Since the Americans were doing it, the Soviets had to do it too, except they had to do it bigger and better.  In 1965 the Soviet Union began the “Nuclear Explosions for the National Economy” project, which detonated 156 nuclear devices between 1965 and 1988.  Unlike Project Plowshare, the NENE project was done with practicality in mind.  Few of the Soviet peaceful nuclear explosions were scientific tests, but were used to actually excavate mines, create canals, build dams, and conduct other works of engineering. Like Project Plowshare, radioactive fallout often negated positive results, although the Soviets gave much less of a damn about it than the Americans did.  Many of the explosions caused irreversible environmental damage.  20 years after the Kraton-3 explosion in Siberia in 1973, plutonium levels in the nearby waterways and aquifers were still thousands of times higher than recommended safe levels. The Chagan explosion conducted in 1965 (top picture) spread radioactive material across Asia as far as Japan. 

Tunnel Warfare 

Under enemy lines.

Since ancient times, armies have used mining and tunneling as a way of besieging their enemies. In classical antiquity, armies dug tunnels under enemy walls, and then set fire to timber in the tunnel, causing the shaft to collapse and with it enemy wall. Armies came up with increasingly ingenious ways to use tunnels, or to fight back against them. In 285, Sassanid Persians used poison gas to kill Roman engineers tunneling under their walls. In medieval times, gunpowder became the weapon of choice to place under enemy lines, blowing them sky-high.

The Western Front of World War I was essentially a medieval siege battle on a massive scale, and thus tunnel warfare surfaced again in history. Digging was a way of getting around the strategic impasse of trench-fighting. From the very beginning, the armies employed former miners in crude operations, digging under enemy lines, placing TNT in the mine-shafts, and then blowing up enemy trenches from below. Or tunnels could dig secret entrances into No-Man’s Land or enemy trenches, allowing soldiers to cross into enemy territory safely.

How it worked.

By 1917 tunnel warfare had become a complex and sophisticated operation. Britain recruited professional coal miners from Wales and Australia, as well as the “clay kickers” who had designed the London underground. Germany and France employed miners of their own, each side mining under enemy lines, or searching and destroying the underground tunnels of their enemies.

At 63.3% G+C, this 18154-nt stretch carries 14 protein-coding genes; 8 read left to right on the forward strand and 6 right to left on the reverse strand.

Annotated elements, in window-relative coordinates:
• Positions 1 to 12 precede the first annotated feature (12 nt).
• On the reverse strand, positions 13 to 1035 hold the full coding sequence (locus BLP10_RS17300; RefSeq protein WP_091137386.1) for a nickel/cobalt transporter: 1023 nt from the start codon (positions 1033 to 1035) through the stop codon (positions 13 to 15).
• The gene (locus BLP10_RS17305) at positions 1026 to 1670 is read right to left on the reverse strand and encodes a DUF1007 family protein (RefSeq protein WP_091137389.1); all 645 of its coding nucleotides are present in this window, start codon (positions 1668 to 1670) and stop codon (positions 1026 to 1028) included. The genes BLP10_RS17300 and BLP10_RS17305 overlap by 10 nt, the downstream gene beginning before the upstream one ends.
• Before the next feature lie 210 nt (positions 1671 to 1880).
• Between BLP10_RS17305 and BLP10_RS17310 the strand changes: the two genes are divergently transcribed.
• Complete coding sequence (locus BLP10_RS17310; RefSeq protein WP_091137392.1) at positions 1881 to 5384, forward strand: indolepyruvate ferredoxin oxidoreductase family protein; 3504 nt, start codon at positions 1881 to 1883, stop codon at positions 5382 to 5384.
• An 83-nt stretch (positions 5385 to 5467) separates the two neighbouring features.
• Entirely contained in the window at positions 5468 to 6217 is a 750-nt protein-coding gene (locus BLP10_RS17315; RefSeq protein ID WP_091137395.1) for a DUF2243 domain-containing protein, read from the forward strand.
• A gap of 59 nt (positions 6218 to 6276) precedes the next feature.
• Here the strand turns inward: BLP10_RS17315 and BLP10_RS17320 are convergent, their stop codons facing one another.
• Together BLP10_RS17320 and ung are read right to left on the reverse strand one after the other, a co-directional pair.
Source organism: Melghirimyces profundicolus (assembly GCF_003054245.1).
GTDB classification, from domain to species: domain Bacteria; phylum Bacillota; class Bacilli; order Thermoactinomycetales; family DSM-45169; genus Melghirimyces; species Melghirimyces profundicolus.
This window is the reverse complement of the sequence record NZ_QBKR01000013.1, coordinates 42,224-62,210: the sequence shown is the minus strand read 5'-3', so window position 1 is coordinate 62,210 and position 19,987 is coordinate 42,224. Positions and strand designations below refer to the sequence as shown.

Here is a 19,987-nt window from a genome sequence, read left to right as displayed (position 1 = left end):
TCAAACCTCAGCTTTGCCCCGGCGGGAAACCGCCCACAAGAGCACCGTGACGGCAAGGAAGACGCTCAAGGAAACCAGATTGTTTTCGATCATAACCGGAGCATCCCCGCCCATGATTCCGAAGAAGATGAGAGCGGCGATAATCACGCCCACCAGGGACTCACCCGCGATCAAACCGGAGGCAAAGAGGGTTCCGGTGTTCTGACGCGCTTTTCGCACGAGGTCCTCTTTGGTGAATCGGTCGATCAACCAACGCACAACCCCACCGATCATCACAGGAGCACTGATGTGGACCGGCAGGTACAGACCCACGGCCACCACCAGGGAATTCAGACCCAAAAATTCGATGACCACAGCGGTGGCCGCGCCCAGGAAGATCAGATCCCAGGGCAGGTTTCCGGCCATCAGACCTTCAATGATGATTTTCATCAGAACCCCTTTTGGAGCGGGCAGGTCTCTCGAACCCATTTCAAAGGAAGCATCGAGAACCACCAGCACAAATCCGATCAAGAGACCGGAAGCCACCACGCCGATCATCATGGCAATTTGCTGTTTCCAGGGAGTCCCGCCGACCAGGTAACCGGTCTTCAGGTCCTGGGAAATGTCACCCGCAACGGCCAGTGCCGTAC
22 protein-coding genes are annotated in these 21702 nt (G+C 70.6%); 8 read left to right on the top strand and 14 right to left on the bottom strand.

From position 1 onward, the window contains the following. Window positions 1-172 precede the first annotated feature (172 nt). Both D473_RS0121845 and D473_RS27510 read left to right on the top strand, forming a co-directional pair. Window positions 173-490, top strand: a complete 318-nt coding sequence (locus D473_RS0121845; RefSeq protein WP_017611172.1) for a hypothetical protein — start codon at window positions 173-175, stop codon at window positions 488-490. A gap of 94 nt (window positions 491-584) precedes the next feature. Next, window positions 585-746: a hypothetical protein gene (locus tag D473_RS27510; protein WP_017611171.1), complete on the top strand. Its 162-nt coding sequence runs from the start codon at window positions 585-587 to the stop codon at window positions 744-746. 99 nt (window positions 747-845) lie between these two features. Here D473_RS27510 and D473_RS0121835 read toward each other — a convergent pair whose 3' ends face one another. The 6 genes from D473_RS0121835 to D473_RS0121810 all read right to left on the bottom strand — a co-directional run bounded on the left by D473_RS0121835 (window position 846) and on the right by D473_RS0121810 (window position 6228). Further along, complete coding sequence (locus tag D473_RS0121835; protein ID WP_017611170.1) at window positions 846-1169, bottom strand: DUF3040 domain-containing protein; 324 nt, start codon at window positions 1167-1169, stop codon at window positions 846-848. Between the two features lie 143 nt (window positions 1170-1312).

French sappers listen for vibrations that would detect enemy German diggers.

The most effective case ever was on June 7, 1917, when the British began the Battle of Messines by detonating 19 mines, with over 1 million tons of explosives, under German lines. The noise could be heard in London, 140 miles away. It was the loudest noise produced by humans in history up to that point, and the deadliest non-nuclear explosion of all time.

One of 19 mines goes up at Messines, June 7 1917.

Tunnel warfare was a deadly business. It came, first of all, with all the natural risks of mining. Shafts could collapse suddenly, burying sappers alive. In the clay soil of Belgium, where the water table was very high, mines flooded almost instantly, and soldiers spent laborious hours pumping out water. Complicated breathing apparatuses might be necessary for when oxygen ran out. Furthermore, sappers worked underground with massive quantities of dynamite. An accidental spark here or there and thousands of tons of TNT could blow up.

A sawn-off Lee Enfield rifle for underground fighting.

Even more risks came from the enemy. When one side mined, the other side dug counter-mines. Sappers listened for vibrations from underground, and if they heard the enemy digging, they could rig another tunnel to blow in the enemy excavation. Or, like the ancient Persians, they could find the enemy sap and siphon in gas. And sometimes the methods of war underground were truly medieval. Sometimes enemy sappers ran into each other underground, suddenly bursting through an underground wall. In these cases, nightmarish subterranean conflicts took place in the pitch dark, as man killed each other with knuckle-dusters, knives, and sawn-off bolt-action rifles.

A crater formed by one mine at Messines Ridge.